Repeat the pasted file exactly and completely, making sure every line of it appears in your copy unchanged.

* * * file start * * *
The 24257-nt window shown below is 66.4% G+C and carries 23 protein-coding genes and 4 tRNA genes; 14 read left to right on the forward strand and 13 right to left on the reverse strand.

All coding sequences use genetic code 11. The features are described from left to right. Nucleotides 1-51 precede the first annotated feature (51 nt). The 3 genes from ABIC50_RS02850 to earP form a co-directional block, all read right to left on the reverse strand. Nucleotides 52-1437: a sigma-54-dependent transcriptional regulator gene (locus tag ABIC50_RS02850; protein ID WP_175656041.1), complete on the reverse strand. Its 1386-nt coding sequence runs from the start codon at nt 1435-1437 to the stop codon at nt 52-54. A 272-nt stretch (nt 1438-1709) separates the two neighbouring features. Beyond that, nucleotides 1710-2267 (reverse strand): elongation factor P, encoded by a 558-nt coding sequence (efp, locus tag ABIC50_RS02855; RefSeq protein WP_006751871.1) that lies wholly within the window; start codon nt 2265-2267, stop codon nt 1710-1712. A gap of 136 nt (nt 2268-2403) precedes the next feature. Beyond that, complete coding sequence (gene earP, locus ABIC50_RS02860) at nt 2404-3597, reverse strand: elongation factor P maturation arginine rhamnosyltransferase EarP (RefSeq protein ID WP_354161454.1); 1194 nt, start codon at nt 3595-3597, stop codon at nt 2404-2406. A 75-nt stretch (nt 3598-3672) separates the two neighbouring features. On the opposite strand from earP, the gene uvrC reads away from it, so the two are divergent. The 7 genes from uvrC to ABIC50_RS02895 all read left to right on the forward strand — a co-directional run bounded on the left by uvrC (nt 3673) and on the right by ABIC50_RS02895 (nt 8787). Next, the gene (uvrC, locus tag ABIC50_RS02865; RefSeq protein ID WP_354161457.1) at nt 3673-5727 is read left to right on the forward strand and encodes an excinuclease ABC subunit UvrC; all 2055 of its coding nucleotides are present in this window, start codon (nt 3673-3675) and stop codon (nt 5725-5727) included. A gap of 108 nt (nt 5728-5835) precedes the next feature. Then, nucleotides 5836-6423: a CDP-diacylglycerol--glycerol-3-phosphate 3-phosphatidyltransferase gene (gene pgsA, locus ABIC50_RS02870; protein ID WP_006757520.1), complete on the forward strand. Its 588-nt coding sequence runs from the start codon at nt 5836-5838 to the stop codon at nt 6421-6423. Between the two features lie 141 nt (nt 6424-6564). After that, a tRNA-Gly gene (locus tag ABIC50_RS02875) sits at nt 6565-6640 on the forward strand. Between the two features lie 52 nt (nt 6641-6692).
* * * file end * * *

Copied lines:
The 24257-nt window shown below is 66.4% G+C and carries 23 protein-coding genes and 4 tRNA genes; 14 read left to right on the forward strand and 13 right to left on the reverse strand.

All coding sequences use genetic code 11. The features are described from left to right. Nucleotides 1-51 precede the first annotated feature (51 nt). The 3 genes from ABIC50_RS02850 to earP form a co-directional block, all read right to left on the reverse strand. Nucleotides 52-1437: a sigma-54-dependent transcriptional regulator gene (locus tag ABIC50_RS02850; protein ID WP_175656041.1), complete on the reverse strand. Its 1386-nt coding sequence runs from the start codon at nt 1435-1437 to the stop codon at nt 52-54. A 272-nt stretch (nt 1438-1709) separates the two neighbouring features. Beyond that, nucleotides 1710-2267 (reverse strand): elongation factor P, encoded by a 558-nt coding sequence (efp, locus tag ABIC50_RS02855; RefSeq protein WP_006751871.1) that lies wholly within the window; start codon nt 2265-2267, stop codon nt 1710-1712. A gap of 136 nt (nt 2268-2403) precedes the next feature. Beyond that, complete coding sequence (gene earP, locus ABIC50_RS02860) at nt 2404-3597, reverse strand: elongation factor P maturation arginine rhamnosyltransferase EarP (RefSeq protein ID WP_354161454.1); 1194 nt, start codon at nt 3595-3597, stop codon at nt 2404-2406. A 75-nt stretch (nt 3598-3672) separates the two neighbouring features. On the opposite strand from earP, the gene uvrC reads away from it, so the two are divergent. The 7 genes from uvrC to ABIC50_RS02895 all read left to right on the forward strand — a co-directional run bounded on the left by uvrC (nt 3673) and on the right by ABIC50_RS02895 (nt 8787). Next, the gene (uvrC, locus tag ABIC50_RS02865; RefSeq protein ID WP_354161457.1) at nt 3673-5727 is read left to right on the forward strand and encodes an excinuclease ABC subunit UvrC; all 2055 of its coding nucleotides are present in this window, start codon (nt 3673-3675) and stop codon (nt 5725-5727) included. A gap of 108 nt (nt 5728-5835) precedes the next feature. Then, nucleotides 5836-6423: a CDP-diacylglycerol--glycerol-3-phosphate 3-phosphatidyltransferase gene (gene pgsA, locus ABIC50_RS02870; protein ID WP_006757520.1), complete on the forward strand. Its 588-nt coding sequence runs from the start codon at nt 5836-5838 to the stop codon at nt 6421-6423. Between the two features lie 141 nt (nt 6424-6564). After that, a tRNA-Gly gene (locus tag ABIC50_RS02875) sits at nt 6565-6640 on the forward strand. Between the two features lie 52 nt (nt 6641-6692).